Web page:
Once the rejoicing at Osama bin Laden’s death is over, the West must address the real issue at hand: its relationship with the Muslim world in light of the Arab Spring.
The death of Osama bin Laden, as an icon and symbol of terrorism, is all but a non-event for the world’s Muslims. His vision and actions were neither widely emulated nor respected, as numerous surveys by Western governments and anti-terrorism experts have confirmed. We are dealing, above all, with a primarily American, and more broadly European, event.
The staging of the announcement, in the form of the American president’s firm and carefully worded statement on live television, was designed to convey the impression of calm in the hour of victory over terrorism and over America’s public enemy number one. There was no empty boasting. President Obama, who has in the past been sharply criticized for his apparent lack of strength and determination on national security issues as well as on the wars in Iraq and Afghanistan, has scored a powerful symbolic success that will have a strong impact on public opinion.
Not only did he keep up pursuit of Mr. bin Laden, but in total secrecy commanded a sensitive and ultimately successful operation that seems sure to strengthen his image as a decisive president able to take action in the critical fields of national security, defense, and patriotic pride. The only images available to date are those of the president micromanaging operations from his Washington office: a succession of cleverly calculated and skillfully conceived media dividends.
But we must go well beyond the flurry of exuberance that saw people celebrating in the streets of New York. What lies ahead for the Middle East, as it contemplates two contradictory realities? On the one hand, there are the massively popular peaceful revolutions taking place in the Arab world. And on the other is the death of the symbol of violent extremism, of a leader of tiny marginal and marginalized groups.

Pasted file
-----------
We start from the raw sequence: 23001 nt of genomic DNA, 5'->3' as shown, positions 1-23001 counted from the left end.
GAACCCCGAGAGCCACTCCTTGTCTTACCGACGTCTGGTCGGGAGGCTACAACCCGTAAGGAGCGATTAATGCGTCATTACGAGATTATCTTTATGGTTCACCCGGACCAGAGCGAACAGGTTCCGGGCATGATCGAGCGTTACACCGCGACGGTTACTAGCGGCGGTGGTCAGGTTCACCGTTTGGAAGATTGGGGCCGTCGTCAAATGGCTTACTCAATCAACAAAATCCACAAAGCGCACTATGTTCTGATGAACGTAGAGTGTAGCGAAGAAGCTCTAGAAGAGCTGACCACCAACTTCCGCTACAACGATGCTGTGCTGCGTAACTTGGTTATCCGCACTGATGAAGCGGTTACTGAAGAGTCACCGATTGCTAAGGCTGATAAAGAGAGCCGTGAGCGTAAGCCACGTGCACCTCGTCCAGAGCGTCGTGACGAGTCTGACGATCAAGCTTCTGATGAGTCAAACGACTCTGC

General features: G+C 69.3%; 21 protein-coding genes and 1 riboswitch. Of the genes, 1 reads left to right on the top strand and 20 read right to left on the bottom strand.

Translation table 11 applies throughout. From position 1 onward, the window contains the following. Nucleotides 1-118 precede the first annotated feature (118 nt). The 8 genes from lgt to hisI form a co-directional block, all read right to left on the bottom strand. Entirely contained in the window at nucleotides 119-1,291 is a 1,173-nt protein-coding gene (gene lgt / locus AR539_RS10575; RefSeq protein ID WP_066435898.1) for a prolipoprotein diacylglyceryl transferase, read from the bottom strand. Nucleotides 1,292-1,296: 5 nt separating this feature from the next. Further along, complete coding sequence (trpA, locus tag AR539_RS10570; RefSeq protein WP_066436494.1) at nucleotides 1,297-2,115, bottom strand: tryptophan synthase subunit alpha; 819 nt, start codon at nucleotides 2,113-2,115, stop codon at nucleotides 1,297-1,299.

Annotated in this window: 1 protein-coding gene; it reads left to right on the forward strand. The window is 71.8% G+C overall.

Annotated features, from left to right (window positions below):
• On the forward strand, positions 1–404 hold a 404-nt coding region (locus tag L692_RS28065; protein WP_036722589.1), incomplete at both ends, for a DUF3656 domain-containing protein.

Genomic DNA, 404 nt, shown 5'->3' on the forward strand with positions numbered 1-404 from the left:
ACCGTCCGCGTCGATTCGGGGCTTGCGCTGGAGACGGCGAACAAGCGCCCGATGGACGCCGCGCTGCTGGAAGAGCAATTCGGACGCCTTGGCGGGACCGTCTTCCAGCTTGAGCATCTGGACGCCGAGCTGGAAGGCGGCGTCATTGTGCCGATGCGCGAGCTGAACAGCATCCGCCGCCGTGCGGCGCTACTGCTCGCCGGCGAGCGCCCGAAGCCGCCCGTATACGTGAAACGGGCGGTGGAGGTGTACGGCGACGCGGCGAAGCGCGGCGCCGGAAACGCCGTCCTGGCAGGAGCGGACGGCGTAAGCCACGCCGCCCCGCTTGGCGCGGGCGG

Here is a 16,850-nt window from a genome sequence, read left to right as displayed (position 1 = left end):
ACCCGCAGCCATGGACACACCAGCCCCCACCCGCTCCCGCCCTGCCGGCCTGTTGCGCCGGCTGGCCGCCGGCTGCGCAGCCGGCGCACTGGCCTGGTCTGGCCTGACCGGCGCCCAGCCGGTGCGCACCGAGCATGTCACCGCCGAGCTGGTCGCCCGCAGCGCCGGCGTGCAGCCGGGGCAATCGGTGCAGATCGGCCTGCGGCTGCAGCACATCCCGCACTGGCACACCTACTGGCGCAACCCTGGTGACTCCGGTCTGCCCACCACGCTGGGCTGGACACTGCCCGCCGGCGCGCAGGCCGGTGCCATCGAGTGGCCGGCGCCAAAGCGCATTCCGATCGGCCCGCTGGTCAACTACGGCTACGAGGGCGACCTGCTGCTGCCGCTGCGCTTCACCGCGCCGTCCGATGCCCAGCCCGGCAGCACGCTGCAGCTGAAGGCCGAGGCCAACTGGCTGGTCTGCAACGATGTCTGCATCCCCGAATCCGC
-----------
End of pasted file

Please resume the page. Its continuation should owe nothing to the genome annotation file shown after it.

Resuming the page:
There may well be terrorist reprisals; they must be anticipated and met with all necessary firmness. But the task will be to combat and to neutralize isolated acts of provocation that under no circumstances can be used to justify a philosophy of political action, the course adopted by the previous American government. It is time to treat violent extremism for what it is: the action of small groups that represent neither Islam nor Muslims, but deviant political postures that have no credibility in majority Muslim societies.
The elements of a new political philosophy defining the West’s relationship with Islam and with the Muslims can only emerge from the crucible of the broad-based movement for justice, freedom, democracy, and dignity now sweeping North Africa and the Middle East. The rebirth now under way in the East must be understood first as an appeal for critical self-examination by the West. Once the rejoicing at the elimination of bin Laden, the “symbol of the cancer of terrorism,” is over, the West should move rapidly to review its regional policies.
The American and European presence in Afghanistan and Iraq, coupled with the absence of a firm commitment to resolving the Israeli-Palestinian conflict, is an obstacle to any positive development. To this list must be added domestic issues such as discriminatory legislation that offends human dignity and personal liberty, the existence of Guantanamo, and the use of torture: practices that amplify mistrust of the United States and its allies. Selective support for dictatorships in the Middle East or in the oil sheikhdoms should be rapidly reconsidered lest these policies raise legitimate questions about the West’s true support for the democratization process in the Arab world.
The Muslim majority societies have a substantial responsibility for managing their own future. It cannot be stated strongly enough that the sirens of violence and extremism have never seduced the overwhelming majority of their peoples. More than ever, as the people awaken, it is essential that civil society (including intellectuals and political parties) remain mobilized and alert; that it expose corruption and the absence of the rule of law and of justice; that it develop a genuine strategy to create free and democratic societies; and that, in the end, it create the conditions for new political and economic relations with the West.
For the old couple made up of Islam and the West is no longer young; the presence of new players from the Far East, starting with China, is even now resetting the parameters of the world economic order.
America, like the countries of South America, like China and India by way of Turkey, knows exactly what is taking place. It may well be that the Arab Spring is, in reality, the autumn of the Arab world’s relations with the West, and a new path to another, broader spring, bounded this time by the East and Orient. Against this emerging geo-economic landscape, the announcement of bin Laden’s death has all the force of a fading wind, of a random event.
Tariq Ramadan is professor of contemporary Islamic studies at Oxford. His latest book is “The Quest for Meaning: Developing a Philosophy of Pluralism." Mr. Ramadan is the grandson of Hassan al-Banna, who founded the Muslim Brotherhood in Egypt in 1928.